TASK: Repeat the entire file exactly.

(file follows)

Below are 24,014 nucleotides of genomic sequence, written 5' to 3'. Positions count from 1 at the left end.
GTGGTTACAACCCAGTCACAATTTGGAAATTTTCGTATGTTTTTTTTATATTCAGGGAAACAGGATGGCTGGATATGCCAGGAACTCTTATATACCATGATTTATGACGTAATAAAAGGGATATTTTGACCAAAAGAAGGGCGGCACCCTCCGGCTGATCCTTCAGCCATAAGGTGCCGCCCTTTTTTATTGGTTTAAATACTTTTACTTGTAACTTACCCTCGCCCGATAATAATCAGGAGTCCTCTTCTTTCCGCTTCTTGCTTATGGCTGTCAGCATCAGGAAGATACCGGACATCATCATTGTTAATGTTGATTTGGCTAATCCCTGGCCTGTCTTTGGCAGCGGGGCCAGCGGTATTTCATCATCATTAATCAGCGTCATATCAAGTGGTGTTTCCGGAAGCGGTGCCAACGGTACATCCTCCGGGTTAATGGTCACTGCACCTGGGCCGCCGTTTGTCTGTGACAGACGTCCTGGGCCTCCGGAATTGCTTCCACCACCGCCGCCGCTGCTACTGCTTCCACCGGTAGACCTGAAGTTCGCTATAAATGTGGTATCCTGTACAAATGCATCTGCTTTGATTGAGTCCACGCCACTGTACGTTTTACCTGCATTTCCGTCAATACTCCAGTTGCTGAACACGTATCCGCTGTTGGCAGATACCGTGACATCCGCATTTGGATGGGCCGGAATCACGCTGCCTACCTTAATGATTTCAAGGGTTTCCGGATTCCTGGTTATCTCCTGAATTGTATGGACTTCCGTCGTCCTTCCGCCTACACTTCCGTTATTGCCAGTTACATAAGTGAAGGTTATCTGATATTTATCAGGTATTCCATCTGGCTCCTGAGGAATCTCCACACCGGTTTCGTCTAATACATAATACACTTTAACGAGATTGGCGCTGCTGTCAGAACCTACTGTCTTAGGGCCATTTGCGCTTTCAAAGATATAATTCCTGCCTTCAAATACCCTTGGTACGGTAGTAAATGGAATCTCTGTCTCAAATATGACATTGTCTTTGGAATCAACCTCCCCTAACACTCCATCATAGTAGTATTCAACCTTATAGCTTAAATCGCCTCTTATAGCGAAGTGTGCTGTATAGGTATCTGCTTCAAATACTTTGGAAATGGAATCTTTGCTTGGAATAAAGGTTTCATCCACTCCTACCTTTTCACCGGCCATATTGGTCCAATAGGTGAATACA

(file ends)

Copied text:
Below are 24,014 nucleotides of genomic sequence, written 5' to 3'. Positions count from 1 at the left end.
GTGGTTACAACCCAGTCACAATTTGGAAATTTTCGTATGTTTTTTTTATATTCAGGGAAACAGGATGGCTGGATATGCCAGGAACTCTTATATACCATGATTTATGACGTAATAAAAGGGATATTTTGACCAAAAGAAGGGCGGCACCCTCCGGCTGATCCTTCAGCCATAAGGTGCCGCCCTTTTTTATTGGTTTAAATACTTTTACTTGTAACTTACCCTCGCCCGATAATAATCAGGAGTCCTCTTCTTTCCGCTTCTTGCTTATGGCTGTCAGCATCAGGAAGATACCGGACATCATCATTGTTAATGTTGATTTGGCTAATCCCTGGCCTGTCTTTGGCAGCGGGGCCAGCGGTATTTCATCATCATTAATCAGCGTCATATCAAGTGGTGTTTCCGGAAGCGGTGCCAACGGTACATCCTCCGGGTTAATGGTCACTGCACCTGGGCCGCCGTTTGTCTGTGACAGACGTCCTGGGCCTCCGGAATTGCTTCCACCACCGCCGCCGCTGCTACTGCTTCCACCGGTAGACCTGAAGTTCGCTATAAATGTGGTATCCTGTACAAATGCATCTGCTTTGATTGAGTCCACGCCACTGTACGTTTTACCTGCATTTCCGTCAATACTCCAGTTGCTGAACACGTATCCGCTGTTGGCAGATACCGTGACATCCGCATTTGGATGGGCCGGAATCACGCTGCCTACCTTAATGATTTCAAGGGTTTCCGGATTCCTGGTTATCTCCTGAATTGTATGGACTTCCGTCGTCCTTCCGCCTACACTTCCGTTATTGCCAGTTACATAAGTGAAGGTTATCTGATATTTATCAGGTATTCCATCTGGCTCCTGAGGAATCTCCACACCGGTTTCGTCTAATACATAATACACTTTAACGAGATTGGCGCTGCTGTCAGAACCTACTGTCTTAGGGCCATTTGCGCTTTCAAAGATATAATTCCTGCCTTCAAATACCCTTGGTACGGTAGTAAATGGAATCTCTGTCTCAAATATGACATTGTCTTTGGAATCAACCTCCCCTAACACTCCATCATAGTAGTATTCAACCTTATAGCTTAAATCGCCTCTTATAGCGAAGTGTGCTGTATAGGTATCTGCTTCAAATACTTTGGAAATGGAATCTTTGCTTGGAATAAAGGTTTCATCCACTCCTACCTTTTCACCGGCCATATTGGTCCAATAGGTGAATACA